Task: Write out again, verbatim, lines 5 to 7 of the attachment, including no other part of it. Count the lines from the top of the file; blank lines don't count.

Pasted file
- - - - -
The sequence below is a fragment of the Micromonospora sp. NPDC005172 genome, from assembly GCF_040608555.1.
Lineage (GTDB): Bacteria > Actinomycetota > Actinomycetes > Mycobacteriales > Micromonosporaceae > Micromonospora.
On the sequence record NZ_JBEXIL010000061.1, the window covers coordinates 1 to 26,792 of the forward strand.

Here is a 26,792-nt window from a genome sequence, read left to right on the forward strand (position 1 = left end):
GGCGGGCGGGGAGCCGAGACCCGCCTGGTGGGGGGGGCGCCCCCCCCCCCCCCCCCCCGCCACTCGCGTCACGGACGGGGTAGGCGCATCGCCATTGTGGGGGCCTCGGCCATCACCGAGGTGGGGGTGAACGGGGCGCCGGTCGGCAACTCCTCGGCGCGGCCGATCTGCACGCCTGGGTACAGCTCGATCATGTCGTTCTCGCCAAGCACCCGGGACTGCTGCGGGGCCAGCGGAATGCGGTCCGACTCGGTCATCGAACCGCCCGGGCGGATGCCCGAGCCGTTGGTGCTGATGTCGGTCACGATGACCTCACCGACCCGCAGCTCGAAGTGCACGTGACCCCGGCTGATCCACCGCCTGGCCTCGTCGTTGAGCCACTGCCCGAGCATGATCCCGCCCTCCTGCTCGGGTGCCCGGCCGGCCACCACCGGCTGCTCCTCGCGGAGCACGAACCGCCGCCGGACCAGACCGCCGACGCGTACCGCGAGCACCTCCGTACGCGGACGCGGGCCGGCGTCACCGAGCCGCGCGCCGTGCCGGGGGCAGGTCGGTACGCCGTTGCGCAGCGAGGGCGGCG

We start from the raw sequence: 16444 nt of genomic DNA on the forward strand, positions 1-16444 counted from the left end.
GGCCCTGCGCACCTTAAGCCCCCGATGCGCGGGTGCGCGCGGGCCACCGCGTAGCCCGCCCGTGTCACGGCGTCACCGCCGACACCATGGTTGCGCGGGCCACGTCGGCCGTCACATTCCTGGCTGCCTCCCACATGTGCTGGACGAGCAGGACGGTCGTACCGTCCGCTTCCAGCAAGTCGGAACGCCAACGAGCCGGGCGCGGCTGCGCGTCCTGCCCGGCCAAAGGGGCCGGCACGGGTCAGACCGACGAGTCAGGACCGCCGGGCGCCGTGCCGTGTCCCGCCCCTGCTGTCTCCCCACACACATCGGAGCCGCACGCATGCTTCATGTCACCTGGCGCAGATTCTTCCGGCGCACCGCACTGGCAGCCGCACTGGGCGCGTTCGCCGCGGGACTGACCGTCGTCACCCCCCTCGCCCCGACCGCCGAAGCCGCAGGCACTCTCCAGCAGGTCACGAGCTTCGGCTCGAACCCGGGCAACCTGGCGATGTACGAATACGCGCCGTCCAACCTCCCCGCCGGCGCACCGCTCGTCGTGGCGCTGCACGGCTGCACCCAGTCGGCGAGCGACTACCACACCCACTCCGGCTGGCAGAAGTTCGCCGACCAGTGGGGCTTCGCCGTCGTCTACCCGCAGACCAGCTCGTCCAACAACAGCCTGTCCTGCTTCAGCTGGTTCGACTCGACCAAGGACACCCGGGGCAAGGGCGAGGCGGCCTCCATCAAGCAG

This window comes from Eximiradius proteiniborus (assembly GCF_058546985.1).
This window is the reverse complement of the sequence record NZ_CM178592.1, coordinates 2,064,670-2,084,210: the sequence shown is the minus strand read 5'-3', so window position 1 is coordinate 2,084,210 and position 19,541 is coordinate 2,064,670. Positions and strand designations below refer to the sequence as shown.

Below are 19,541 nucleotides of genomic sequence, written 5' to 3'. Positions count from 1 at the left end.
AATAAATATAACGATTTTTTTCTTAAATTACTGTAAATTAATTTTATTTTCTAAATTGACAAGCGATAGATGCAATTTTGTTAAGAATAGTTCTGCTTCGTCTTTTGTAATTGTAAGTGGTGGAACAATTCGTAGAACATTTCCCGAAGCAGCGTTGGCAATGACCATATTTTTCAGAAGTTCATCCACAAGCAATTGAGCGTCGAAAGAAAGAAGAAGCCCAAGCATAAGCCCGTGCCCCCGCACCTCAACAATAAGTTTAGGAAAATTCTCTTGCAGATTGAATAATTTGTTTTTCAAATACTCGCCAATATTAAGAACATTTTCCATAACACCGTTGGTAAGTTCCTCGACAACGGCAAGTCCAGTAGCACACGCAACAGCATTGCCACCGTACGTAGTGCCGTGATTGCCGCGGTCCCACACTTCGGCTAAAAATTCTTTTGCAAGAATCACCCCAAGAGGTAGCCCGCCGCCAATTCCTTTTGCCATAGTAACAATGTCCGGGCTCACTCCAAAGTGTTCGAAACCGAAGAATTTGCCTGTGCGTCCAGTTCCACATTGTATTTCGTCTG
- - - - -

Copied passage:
GGCGGGCGGGGAGCCGAGACCCGCCTGGTGGGGGGGGCGCCCCCCCCCCCCCCCCCCCGCCACTCGCGTCACGGACGGGGTAGGCGCATCGCCATTGTGGGGGCCTCGGCCATCACCGAGGTGGGGGTGAACGGGGCGCCGGTCGGCAACTCCTCGGCGCGGCCGATCTGCACGCCTGGGTACAGCTCGATCATGTCGTTCTCGCCAAGCACCCGGGACTGCTGCGGGGCCAGCGGAATGCGGTCCGACTCGGTCATCGAACCGCCCGGGCGGATGCCCGAGCCGTTGGTGCTGATGTCGGTCACGATGACCTCACCGACCCGCAGCTCGAAGTGCACGTGACCCCGGCTGATCCACCGCCTGGCCTCGTCGTTGAGCCACTGCCCGAGCATGATCCCGCCCTCCTGCTCGGGTGCCCGGCCGGCCACCACCGGCTGCTCCTCGCGGAGCACGAACCGCCGCCGGACCAGACCGCCGACGCGTACCGCGAGCACCTCCGTACGCGGACGCGGGCCGGCGTCACCGAGCCGCGCGCCGTGCCGGGGGCAGGTCGGTACGCCGTTGCGCAGCGAGGGCGGCG

We start from the raw sequence: 16444 nt of genomic DNA on the forward strand, positions 1-16444 counted from the left end.
GGCCCTGCGCACCTTAAGCCCCCGATGCGCGGGTGCGCGCGGGCCACCGCGTAGCCCGCCCGTGTCACGGCGTCACCGCCGACACCATGGTTGCGCGGGCCACGTCGGCCGTCACATTCCTGGCTGCCTCCCACATGTGCTGGACGAGCAGGACGGTCGTACCGTCCGCTTCCAGCAAGTCGGAACGCCAACGAGCCGGGCGCGGCTGCGCGTCCTGCCCGGCCAAAGGGGCCGGCACGGGTCAGACCGACGAGTCAGGACCGCCGGGCGCCGTGCCGTGTCCCGCCCCTGCTGTCTCCCCACACACATCGGAGCCGCACGCATGCTTCATGTCACCTGGCGCAGATTCTTCCGGCGCACCGCACTGGCAGCCGCACTGGGCGCGTTCGCCGCGGGACTGACCGTCGTCACCCCCCTCGCCCCGACCGCCGAAGCCGCAGGCACTCTCCAGCAGGTCACGAGCTTCGGCTCGAACCCGGGCAACCTGGCGATGTACGAATACGCGCCGTCCAACCTCCCCGCCGGCGCACCGCTCGTCGTGGCGCTGCACGGCTGCACCCAGTCGGCGAGCGACTACCACACCCACTCCGGCTGGCAGAAGTTCGCCGACCAGTGGGGCTTCGCCGTCGTCTACCCGCAGACCAGCTCGTCCAACAACAGCCTGTCCTGCTTCAGCTGGTTCGACTCGACCAAGGACACCCGGGGCAAGGGCGAGGCGGCCTCCATCAAGCAG